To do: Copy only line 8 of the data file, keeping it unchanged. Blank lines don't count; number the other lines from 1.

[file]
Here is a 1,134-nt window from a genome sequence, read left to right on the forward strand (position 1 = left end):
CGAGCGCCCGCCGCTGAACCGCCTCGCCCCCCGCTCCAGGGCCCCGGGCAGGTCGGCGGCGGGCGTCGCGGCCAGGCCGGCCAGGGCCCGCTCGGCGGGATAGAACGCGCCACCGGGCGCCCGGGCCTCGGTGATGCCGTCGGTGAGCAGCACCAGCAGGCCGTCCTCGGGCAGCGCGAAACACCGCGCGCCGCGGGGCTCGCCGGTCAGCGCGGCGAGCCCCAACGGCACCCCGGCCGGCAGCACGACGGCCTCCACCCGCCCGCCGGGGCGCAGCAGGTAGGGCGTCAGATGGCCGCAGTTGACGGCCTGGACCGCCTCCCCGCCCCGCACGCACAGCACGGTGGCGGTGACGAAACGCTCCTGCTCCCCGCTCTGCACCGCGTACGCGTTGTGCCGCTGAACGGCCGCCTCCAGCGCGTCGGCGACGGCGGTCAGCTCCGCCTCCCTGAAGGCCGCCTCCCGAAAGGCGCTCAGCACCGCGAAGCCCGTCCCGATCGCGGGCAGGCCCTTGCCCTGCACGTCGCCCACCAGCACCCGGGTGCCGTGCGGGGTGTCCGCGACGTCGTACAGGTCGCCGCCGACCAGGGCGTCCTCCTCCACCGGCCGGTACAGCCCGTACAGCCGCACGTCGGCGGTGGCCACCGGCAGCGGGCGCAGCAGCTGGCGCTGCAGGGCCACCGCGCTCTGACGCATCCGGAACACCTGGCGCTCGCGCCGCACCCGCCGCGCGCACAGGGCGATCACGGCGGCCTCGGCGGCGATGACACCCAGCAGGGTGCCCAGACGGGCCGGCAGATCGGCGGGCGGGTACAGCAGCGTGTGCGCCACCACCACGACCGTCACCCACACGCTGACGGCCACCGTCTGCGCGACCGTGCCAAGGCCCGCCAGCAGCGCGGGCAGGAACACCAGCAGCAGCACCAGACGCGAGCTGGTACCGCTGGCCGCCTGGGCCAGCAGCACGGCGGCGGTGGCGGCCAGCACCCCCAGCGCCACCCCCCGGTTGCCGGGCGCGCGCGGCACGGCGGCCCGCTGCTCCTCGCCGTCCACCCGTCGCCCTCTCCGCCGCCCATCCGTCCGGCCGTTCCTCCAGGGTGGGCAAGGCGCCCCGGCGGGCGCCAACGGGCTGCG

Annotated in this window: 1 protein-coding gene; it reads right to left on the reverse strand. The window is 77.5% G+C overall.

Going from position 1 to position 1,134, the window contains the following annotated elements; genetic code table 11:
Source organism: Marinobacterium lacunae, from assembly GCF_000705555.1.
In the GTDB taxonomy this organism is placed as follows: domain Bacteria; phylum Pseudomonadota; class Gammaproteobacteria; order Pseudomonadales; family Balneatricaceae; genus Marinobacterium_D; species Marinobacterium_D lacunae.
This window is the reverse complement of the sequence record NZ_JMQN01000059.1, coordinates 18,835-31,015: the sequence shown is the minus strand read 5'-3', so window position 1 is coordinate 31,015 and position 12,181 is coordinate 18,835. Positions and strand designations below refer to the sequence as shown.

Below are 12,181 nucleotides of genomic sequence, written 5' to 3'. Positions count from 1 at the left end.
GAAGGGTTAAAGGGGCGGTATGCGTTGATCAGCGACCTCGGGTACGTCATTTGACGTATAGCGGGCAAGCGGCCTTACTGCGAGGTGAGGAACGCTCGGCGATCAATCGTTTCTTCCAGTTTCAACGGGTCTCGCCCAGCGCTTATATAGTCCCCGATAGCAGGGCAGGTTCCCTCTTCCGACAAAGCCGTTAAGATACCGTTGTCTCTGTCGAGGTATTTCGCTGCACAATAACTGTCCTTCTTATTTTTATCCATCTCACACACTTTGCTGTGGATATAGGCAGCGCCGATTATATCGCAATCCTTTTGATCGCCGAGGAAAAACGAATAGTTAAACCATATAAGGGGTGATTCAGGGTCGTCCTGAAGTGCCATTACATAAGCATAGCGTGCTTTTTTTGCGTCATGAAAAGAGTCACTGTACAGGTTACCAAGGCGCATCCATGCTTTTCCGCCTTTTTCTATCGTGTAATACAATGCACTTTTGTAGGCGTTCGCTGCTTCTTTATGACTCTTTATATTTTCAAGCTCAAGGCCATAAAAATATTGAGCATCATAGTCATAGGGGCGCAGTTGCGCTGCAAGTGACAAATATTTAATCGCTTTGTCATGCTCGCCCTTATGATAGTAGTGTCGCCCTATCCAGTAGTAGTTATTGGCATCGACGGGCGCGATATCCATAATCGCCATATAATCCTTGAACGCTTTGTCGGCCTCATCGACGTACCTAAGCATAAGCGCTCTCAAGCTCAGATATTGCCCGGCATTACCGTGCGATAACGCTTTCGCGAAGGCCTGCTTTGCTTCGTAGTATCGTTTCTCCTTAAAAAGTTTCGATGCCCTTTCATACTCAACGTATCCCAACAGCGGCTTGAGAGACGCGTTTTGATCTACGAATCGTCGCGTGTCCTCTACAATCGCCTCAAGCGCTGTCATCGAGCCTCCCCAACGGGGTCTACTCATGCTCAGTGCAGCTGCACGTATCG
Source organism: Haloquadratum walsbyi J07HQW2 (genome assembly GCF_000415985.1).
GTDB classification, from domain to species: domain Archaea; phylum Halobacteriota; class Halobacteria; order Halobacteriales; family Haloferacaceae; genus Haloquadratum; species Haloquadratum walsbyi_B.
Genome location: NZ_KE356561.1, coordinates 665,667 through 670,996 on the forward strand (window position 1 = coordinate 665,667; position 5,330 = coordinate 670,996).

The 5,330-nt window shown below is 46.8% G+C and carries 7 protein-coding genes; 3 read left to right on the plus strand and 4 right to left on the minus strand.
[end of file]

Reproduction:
Below are 12,181 nucleotides of genomic sequence, written 5' to 3'. Positions count from 1 at the left end.